A bride and groom were arrested by immigration officers after they swooped on a suspected sham marriage on Blackpool Promenade.
The man from Pakistan, believed to be in the country illegally, was due to wed a Latvian woman at the resort’s Festival House wedding chapel.
But moments before the ceremony was about to start, the 26-year-old man, who had been living in Blackpool, was arrested on suspicion of overstaying his visa.
Home Office chiefs said suspicions were raised about the authenticity of the marriage by staff at a North West register office, where the couple had registered their intention to wed.
Immigration officers interrupted the proceedings around noon on Thursday as part of a “clamp down on sham weddings and civil partnerships”.
The groom’s 22-year-old prospective bride was interviewed by immigration officers, and has been released with no further action to be taken against her.
A Home Office spokeswoman said the union would have given the man the right to remain in the UK but he has now been detained, pending his removal from the UK.
Alison Wray, assistant director from the Home Office’s North West Immigration Enforcement Team, said: “We are working closely with registrars to clamp down on sham weddings and civil partnerships.
“This operation is another example of the success that we are having.
“Where there are suspicions that a relationship may not be genuine we will investigate and, if necessary, intervene to stop it happening.”
Mrs Wray said the Home Office worked with a range of agencies to stop sham marriages going ahead.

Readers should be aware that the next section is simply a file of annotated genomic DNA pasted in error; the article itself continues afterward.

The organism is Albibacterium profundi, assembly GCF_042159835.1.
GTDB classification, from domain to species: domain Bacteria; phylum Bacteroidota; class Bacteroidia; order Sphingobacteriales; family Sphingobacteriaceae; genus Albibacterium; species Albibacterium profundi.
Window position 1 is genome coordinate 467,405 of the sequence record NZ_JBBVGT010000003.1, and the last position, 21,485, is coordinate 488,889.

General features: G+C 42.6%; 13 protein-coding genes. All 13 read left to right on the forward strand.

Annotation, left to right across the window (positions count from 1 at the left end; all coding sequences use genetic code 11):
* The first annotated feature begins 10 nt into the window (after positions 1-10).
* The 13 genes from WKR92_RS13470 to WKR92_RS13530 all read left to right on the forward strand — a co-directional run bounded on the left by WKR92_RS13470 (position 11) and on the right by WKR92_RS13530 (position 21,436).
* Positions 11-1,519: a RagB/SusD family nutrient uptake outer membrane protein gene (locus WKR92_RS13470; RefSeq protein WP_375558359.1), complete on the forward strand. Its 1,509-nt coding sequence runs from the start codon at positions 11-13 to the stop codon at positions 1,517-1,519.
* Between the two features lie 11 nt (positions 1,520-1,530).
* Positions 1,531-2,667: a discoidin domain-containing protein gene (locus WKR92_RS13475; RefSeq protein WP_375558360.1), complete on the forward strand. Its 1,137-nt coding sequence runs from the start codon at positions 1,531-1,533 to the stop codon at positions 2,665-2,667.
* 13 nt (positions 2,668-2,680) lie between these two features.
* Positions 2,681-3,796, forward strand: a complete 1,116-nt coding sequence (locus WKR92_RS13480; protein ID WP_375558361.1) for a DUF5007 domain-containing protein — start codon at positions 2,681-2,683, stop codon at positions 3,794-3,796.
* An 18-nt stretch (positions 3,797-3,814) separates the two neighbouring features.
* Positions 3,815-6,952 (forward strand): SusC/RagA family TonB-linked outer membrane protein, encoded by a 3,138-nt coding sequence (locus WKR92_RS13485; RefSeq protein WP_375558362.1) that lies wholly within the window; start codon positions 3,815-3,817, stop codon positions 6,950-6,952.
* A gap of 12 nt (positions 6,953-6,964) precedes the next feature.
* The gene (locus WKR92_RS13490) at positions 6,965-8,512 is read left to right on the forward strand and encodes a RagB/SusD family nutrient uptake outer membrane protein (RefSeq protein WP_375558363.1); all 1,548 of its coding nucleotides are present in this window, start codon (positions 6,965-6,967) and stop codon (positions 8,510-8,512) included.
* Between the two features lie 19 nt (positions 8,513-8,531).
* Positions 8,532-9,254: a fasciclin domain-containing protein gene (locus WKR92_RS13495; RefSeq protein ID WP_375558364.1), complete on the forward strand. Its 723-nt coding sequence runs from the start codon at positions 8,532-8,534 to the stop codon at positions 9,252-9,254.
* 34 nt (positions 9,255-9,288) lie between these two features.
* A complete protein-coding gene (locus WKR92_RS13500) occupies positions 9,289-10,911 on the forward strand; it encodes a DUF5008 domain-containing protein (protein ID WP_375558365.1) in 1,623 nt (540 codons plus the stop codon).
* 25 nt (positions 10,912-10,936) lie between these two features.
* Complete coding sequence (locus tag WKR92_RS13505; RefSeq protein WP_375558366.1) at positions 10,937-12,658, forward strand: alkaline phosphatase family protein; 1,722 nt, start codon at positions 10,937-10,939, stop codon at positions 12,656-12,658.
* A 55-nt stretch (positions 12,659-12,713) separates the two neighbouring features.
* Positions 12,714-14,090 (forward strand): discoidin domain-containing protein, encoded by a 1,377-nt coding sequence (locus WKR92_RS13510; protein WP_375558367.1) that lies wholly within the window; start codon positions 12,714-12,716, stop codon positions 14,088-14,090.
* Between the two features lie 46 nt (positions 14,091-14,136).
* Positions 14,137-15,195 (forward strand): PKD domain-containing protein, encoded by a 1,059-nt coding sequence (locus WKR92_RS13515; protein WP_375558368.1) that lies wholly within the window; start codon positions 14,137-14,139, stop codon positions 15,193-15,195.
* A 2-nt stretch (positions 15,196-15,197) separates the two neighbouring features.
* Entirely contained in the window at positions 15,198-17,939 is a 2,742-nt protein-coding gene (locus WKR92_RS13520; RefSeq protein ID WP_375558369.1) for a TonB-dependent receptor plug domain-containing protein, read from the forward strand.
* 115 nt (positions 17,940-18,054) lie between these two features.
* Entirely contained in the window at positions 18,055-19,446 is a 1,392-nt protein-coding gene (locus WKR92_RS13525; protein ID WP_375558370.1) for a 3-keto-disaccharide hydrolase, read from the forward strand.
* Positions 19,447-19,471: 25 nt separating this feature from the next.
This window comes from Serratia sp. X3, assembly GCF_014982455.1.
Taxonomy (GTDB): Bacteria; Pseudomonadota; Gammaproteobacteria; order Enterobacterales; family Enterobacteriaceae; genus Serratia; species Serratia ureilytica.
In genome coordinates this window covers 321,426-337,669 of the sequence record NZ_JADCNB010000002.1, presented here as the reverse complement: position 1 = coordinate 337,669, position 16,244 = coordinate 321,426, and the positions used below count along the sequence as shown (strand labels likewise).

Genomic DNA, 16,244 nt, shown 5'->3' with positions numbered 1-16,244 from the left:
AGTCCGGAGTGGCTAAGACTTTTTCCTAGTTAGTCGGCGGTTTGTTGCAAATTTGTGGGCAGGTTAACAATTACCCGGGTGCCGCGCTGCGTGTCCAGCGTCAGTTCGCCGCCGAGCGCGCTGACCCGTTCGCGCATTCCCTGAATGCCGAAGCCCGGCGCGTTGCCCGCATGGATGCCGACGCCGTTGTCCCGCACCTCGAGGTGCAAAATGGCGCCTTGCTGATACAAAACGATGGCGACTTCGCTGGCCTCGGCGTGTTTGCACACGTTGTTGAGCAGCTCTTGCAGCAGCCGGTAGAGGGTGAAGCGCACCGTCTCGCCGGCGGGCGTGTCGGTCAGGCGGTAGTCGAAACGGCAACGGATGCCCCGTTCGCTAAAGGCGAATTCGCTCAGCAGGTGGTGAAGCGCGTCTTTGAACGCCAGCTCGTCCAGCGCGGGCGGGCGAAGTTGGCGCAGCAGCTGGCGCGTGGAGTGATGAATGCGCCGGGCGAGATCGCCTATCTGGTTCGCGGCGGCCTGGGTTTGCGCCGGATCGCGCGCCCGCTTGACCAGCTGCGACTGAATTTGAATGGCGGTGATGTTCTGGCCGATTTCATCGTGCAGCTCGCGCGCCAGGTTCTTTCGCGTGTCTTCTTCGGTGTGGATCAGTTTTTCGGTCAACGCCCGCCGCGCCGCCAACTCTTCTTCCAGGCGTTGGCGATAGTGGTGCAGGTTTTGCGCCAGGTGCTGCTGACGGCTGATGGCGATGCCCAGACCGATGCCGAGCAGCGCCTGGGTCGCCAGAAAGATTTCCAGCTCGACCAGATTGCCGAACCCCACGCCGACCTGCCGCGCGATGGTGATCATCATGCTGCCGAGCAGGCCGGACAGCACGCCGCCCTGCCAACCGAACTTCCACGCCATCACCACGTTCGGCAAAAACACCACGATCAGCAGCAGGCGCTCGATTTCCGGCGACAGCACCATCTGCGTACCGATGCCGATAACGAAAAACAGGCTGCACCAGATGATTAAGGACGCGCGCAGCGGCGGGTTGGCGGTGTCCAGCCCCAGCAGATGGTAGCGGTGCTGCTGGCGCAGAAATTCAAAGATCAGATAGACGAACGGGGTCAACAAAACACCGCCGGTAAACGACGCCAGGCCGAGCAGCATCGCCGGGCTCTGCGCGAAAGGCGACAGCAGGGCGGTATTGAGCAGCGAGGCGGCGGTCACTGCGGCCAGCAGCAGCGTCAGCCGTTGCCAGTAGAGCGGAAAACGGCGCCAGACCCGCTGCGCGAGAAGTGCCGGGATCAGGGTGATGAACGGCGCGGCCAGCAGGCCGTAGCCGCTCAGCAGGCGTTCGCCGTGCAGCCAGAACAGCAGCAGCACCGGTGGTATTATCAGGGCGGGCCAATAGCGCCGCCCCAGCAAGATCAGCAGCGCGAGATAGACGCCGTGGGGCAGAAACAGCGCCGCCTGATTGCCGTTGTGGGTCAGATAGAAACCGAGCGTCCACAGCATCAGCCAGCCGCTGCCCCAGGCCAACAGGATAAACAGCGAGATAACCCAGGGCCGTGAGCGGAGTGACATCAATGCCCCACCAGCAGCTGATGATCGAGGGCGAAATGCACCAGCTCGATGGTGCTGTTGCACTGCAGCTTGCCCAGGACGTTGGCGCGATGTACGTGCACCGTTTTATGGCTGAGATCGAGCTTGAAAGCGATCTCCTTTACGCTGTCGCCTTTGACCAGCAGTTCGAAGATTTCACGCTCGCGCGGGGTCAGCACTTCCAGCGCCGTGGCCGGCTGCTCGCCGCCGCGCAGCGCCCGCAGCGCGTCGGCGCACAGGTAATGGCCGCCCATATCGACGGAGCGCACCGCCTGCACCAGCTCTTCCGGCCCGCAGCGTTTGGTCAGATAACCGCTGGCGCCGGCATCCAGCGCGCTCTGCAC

She said: “In this particular case we worked with register offices to identify these people might be entering into a sham marriage.
“With them getting married on a particular date and time, it was critical we acted as quickly as possible.
“It would open the floodgates if we didn’t try to clamp down on cases like these.”
Mrs Wray said she hoped the swoop in Blackpool would deter other people from getting involved in sham marriages.
She added: “It sends out quite a strong message to try to deter other people from doing the same thing.
“Sometimes we can put a stop to sham marriages before the wedding day, sometimes it’s as it was in this case and stopped just before the ceremony and sometimes we let the wedding go ahead to try and catch anyone who may be facilitating it.
“In the main, people involved in the wedding aren’t expecting our intervention, though I guess it might be at the back of their minds.”
Blackpool Council’s Register Office moved from its base on King Street to Festival House on the Promenade in December 2011, with the first couple getting married at the new building in January 2012.
Couples can marry in the venue’s Tower View Room or the Sea View Room.
A spokeswoman for Blackpool Council, which is responsible for Blackpool Registration Service at Festival House, said: “We are aware of the incident.
“As the police have made an arrest it would not be appropriate to make any comment.”